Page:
Salatin also emphasizes the connection between local and seasonal eating. He encourages customers to know what foods are produced locally in each season and preserve local meats and produce for the off-seasons. Salatin says meat, dairy and eggs have seasonal peaks just like produce, with egg production highest in the spring, and grass-fed cattle naturally putting on more weight in the fall.
Coleman is working on seasonal eating from another angle. His work with produce has included developing techniques to use low-cost unheated greenhouses for winter production, so that even in cold climates like Maine, consumers can get more of their produce from local growers year-round.
The Real Food Revival is well under way, but many factors will impact its future direction. One important consideration is the cost of fossil fuels — if the price of oil continues to increase, it could be an advantage for farmers such as Coleman, who spend very little money to transport their produce. Food historian and Mother Earth News columnist William Woys Weaver says agribusiness is not only dependent on subsidies, but also on tax breaks and political favoritism, all of which helps to create food that is artificially cheap and that carries high environmental costs. “If the price of oil goes up much higher, we may witness an interesting shift, because local growers will then have a much bigger advantage in terms of production costs,” Weaver says.
Gibson is anxious for Real Food to take over the market. “It’s the 21st century and I’m in a hurry to get things done. I’d like to see organic agriculture go mainstream.” He wants to take the issue of Real Food into the suburbs with a concept he calls LIFE, Local Initiatives in Food and the Environment, which would encourage small food gardens in back yards. “In the country there is land but no market. In the city, there is no land. Where can it happen? The only thing left is the suburbs,” he says.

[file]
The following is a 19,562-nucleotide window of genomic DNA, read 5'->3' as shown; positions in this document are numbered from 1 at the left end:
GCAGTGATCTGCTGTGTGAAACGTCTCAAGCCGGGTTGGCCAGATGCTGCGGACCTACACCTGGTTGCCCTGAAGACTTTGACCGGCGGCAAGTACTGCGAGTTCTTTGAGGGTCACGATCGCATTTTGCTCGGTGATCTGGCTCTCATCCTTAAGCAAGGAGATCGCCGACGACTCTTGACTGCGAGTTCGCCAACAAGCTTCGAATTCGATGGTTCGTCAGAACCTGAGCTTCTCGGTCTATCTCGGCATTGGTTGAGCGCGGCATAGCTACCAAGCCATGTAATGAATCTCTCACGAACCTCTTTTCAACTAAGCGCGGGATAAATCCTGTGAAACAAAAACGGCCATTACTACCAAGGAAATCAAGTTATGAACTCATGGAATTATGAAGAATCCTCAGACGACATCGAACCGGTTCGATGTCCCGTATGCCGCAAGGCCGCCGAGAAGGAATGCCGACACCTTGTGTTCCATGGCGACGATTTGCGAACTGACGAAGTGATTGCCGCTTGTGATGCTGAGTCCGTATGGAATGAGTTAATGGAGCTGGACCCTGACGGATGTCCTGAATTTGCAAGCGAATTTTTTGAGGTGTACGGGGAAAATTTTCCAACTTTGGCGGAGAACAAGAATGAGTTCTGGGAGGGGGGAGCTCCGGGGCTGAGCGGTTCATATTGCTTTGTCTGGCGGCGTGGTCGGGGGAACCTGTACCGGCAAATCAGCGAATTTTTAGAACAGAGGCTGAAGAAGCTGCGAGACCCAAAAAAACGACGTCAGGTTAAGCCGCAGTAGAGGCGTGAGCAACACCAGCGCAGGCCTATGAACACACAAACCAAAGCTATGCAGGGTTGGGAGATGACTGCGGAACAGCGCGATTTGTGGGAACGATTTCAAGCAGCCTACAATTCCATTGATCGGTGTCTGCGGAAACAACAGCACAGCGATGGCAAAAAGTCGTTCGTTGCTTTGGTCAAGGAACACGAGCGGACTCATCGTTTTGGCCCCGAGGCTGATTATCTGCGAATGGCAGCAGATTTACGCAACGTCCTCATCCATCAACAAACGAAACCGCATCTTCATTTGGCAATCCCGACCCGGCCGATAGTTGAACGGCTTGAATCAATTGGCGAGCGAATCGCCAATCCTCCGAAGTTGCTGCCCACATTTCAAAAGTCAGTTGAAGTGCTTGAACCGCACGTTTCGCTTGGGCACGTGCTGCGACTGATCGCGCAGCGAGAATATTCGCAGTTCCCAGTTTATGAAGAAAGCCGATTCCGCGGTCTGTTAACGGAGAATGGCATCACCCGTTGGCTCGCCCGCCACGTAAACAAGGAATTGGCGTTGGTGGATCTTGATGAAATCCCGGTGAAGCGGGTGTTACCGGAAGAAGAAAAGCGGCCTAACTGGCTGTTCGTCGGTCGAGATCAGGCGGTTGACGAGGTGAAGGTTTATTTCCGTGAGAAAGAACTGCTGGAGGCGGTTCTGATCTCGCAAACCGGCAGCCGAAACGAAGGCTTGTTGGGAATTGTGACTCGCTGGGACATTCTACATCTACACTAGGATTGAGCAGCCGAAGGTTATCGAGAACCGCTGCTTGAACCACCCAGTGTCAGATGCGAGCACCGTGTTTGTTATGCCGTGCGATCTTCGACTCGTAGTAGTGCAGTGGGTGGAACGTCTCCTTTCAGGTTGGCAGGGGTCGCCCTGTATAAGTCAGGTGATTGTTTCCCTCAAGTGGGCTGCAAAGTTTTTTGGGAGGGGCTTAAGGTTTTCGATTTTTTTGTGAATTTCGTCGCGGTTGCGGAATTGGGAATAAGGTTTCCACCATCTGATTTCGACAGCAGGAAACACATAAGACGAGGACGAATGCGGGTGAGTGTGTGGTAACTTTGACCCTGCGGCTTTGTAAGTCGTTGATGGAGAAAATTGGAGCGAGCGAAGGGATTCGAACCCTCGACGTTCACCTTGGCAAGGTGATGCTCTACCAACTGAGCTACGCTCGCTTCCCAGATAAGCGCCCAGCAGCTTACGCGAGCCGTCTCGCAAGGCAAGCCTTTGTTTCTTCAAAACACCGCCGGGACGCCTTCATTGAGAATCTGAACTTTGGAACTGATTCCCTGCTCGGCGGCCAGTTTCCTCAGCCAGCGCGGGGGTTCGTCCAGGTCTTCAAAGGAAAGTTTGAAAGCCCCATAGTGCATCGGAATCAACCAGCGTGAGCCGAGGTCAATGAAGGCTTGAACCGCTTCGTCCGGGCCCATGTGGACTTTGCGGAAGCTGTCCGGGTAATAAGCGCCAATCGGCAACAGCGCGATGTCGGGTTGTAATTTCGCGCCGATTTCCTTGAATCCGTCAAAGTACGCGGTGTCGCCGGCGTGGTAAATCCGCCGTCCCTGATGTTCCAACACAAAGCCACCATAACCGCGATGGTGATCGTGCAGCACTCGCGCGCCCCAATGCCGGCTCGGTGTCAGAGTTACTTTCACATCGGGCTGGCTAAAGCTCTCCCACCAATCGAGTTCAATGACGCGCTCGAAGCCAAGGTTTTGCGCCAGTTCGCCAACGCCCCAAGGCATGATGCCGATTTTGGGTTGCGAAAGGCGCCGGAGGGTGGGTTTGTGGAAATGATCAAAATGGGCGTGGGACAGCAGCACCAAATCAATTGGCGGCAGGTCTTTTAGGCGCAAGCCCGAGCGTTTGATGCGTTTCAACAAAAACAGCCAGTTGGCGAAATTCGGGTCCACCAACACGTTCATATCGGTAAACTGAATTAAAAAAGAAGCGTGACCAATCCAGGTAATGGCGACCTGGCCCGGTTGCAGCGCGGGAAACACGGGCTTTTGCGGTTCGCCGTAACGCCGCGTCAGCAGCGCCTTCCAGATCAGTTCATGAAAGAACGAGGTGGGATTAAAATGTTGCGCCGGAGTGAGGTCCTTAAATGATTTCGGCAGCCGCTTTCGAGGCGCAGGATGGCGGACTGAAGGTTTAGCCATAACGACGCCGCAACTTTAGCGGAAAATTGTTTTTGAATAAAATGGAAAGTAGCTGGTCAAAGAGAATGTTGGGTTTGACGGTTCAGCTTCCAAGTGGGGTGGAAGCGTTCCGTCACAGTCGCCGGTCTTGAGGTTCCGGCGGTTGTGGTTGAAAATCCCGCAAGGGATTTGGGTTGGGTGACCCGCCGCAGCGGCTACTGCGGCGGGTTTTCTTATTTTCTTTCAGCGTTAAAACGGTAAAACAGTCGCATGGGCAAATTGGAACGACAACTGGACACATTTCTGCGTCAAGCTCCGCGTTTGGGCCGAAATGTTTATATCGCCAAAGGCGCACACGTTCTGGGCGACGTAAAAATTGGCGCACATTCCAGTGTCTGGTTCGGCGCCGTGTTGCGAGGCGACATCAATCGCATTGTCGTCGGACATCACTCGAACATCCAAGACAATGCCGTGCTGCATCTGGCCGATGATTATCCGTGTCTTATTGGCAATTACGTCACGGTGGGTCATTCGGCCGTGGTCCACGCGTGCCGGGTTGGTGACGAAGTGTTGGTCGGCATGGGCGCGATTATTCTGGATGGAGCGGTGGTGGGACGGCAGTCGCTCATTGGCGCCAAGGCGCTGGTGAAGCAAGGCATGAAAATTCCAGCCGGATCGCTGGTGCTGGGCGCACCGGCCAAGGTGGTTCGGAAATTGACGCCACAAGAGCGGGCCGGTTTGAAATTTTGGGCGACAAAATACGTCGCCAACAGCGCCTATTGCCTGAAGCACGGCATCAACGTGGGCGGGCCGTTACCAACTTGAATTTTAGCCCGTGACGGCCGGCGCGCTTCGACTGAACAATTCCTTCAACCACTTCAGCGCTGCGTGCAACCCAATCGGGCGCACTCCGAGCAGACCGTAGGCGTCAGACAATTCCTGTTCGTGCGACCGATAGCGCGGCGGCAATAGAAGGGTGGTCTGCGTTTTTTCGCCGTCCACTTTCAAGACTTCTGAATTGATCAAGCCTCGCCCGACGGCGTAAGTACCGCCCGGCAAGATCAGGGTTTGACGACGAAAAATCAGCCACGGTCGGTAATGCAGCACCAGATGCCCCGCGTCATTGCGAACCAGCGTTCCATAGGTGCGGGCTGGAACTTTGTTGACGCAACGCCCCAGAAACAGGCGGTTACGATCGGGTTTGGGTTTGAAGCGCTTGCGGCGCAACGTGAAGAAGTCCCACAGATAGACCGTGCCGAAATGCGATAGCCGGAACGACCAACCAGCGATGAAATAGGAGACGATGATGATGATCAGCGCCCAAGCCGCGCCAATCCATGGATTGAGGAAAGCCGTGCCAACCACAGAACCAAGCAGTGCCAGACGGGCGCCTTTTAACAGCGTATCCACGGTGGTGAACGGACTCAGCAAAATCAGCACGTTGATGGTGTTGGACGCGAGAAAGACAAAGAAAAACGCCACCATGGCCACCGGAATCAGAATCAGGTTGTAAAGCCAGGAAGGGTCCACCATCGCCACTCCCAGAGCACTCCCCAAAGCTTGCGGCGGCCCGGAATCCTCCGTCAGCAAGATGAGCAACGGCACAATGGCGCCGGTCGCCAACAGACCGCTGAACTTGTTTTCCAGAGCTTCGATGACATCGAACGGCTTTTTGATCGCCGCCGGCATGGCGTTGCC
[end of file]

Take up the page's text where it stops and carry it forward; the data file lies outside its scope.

Whatever the future direction of farming, Coleman says it’s important to keep working for healthier, more nutritious foods. “These ideas are all running counter to the current economic drive of our society. But the world envisioned by the mass marketers is not the world most of us would want to live in,” Coleman says. “All of the people interested in local food are actually fighting a battle for a better world.”
Find Local Food
USDA Farmer’s Market Resources
Search for farmer’s markets nationwide.
USDA CSA Resources
Find CSAs and other farming resources.
Search for farmer’s markets, CSAs, co-ops and restaurants featuring local food.
Search for grass-fed meat and dairy.
National Organic Program
Information about the national standards.
Organic Consumers Association
Learn more about genetically engineered food and related food safety issues.
Organic Farming Research Foundation
Funds research on organic farming.
Farming And Gardening
ATTRA — National Sustainable Agriculture Information Service
Publishes extensive farming resources.
American Livestock Breeds Conservancy
Find heritage livestock breeds.
Seed Savers Exchange
Find rare vegetable and fruit varieties.
Slow Food USA
International organization of food lovers with active chapters in 42 states.
Farm to School
Connects local farmers with school lunch programs; 17 states have active programs.
Connects local growers with restaurants. Search for local member restaurants.